by Ayomikun Oreoluwa Onabanjo

The Corporate Affairs Commission (CAC) has issued a notice that Companies with foreign participation must have a minimum of N100,000,000 (One Hundred Million Naira) paid-up capital for it to be registered in Nigeria. This directive underscores the necessity for a substantial financial commitment from foreign businesses seeking entry into the Nigerian market.

Failure to comply with the new requirement hampers the incorporation process, as the CAC will not process applications that fall short of the stipulated paid-up capital. Additionally, existing companies with foreign participation are urged to align with this new directive within a stipulated six-month period. Non-compliance could lead to the commencement of compulsory winding-up procedures under Section 571 (e) of the Companies and Allied Matters Act 2020. Consequently, this new development affects every company with foreign participation in Nigeria.

While the minimum share capital requirement reflects a commitment to the Nigerian market, it can pose challenges, particularly for smaller foreign companies. Raising such capital may necessitate strategic financial planning or seeking partnerships to meet regulatory standards.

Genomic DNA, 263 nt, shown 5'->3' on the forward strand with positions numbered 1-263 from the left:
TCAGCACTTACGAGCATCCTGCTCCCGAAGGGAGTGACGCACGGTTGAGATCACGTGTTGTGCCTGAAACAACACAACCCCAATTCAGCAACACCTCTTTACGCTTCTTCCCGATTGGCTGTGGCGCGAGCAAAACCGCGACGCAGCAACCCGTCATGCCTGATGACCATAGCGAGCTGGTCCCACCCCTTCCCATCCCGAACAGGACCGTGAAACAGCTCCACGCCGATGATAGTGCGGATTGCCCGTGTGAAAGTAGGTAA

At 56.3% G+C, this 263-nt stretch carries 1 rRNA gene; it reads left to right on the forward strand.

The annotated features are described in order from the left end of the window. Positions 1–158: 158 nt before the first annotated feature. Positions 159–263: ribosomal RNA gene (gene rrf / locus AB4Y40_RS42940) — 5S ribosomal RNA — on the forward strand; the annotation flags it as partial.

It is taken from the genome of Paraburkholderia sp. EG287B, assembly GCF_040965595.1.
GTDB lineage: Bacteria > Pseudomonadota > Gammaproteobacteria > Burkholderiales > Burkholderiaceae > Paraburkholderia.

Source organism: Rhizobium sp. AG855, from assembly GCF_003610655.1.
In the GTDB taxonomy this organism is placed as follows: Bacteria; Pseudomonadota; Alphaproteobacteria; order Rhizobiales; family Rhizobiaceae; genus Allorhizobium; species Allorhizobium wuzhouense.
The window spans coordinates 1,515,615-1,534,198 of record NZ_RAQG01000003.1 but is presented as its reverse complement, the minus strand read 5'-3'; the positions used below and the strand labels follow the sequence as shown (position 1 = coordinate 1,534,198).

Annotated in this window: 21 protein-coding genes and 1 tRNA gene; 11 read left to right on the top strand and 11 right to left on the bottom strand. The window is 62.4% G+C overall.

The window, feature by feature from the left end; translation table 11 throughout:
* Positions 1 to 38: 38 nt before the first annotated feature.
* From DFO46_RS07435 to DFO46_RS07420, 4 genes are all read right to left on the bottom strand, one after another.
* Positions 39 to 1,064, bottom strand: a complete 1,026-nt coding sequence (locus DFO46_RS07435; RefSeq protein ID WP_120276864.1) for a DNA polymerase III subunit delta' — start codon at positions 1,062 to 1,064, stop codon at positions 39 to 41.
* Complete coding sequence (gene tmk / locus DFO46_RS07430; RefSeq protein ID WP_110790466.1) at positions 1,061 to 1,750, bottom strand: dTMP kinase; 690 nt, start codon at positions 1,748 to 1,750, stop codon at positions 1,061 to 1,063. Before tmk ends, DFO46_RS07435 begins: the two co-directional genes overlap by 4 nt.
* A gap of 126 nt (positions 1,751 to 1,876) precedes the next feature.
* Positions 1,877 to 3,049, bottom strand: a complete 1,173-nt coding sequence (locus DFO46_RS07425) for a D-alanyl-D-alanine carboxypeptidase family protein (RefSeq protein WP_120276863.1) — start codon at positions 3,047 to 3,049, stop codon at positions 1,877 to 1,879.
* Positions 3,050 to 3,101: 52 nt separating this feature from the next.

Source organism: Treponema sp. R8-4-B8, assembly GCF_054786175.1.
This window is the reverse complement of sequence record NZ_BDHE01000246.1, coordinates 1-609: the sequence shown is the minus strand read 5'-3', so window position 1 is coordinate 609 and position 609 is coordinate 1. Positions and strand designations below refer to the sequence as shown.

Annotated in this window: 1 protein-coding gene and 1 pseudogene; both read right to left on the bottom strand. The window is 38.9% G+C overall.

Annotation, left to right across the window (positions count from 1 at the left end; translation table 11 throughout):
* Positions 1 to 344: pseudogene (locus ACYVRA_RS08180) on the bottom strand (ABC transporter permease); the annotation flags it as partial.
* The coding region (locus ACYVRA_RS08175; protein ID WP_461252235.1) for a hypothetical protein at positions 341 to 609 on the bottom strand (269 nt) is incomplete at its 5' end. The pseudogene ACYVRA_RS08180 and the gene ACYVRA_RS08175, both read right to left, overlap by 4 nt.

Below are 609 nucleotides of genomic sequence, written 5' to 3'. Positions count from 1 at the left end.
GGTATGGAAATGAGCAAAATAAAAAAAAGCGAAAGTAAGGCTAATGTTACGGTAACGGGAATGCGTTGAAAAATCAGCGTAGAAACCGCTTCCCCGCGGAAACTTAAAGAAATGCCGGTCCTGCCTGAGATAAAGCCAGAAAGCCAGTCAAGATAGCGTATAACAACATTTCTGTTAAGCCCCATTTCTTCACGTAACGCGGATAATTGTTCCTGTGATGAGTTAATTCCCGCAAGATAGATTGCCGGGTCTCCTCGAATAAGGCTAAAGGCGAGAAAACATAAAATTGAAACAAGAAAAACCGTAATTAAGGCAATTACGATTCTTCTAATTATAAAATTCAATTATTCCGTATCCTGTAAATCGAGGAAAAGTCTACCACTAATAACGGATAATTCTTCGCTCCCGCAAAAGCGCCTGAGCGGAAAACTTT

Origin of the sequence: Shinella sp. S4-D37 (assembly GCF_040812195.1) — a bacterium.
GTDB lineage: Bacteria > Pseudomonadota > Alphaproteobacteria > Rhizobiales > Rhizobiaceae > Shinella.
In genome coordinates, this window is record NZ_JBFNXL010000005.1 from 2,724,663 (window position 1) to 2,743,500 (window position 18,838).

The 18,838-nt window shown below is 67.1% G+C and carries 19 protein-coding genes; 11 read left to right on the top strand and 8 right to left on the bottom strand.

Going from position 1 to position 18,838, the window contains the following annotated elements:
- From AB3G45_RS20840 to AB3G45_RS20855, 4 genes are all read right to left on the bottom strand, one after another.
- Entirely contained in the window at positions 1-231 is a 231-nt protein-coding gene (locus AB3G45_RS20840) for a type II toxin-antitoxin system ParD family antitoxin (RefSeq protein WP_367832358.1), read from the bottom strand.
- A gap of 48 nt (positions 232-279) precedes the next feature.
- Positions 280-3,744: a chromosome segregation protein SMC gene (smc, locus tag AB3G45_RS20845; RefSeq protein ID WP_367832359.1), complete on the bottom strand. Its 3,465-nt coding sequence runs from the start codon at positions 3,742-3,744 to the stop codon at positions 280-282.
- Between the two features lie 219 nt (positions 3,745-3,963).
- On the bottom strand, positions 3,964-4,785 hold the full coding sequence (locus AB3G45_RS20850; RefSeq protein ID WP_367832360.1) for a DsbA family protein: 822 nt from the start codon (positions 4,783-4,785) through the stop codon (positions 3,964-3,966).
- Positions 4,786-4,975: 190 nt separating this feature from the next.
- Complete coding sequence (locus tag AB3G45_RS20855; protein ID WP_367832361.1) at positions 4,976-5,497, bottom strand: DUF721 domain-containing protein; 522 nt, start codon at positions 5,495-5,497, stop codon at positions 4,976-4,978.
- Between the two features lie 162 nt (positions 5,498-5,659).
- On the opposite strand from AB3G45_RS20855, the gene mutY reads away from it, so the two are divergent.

However, alternative strategies exist, some of which are:

  • The guidelines do not say that the foreign partner or non-resident alone must be issued the entire NGN100,000,000 (One Hundred Million Naira) share capital. A foreign non-resident may thus own only a portion of the shares and only that portion will be required to be inflowed into Nigeria (with CCI as evidence) to satisfy the requirement for a business permit.
  • The legislation doesn’t consider indirect involvement. As a result, one could designate oneself (in the case of being a citizen) as the shareholder and establish a trust agreement where the foreign company becomes the beneficiary. This action could potentially exempt your enterprise, owned by a foreign entity, from the repercussions of the recent law, as it would be under Nigerian ownership.

While this new development may pose initial challenges, it underscores the seriousness and dedication of foreign companies toward operating in Nigeria. Strategic planning, diligent adherence to legal requirements, and a comprehensive understanding of regulatory landscapes are essential for foreign entities aspiring to thrive in Nigeria’s vibrant business ecosystem.

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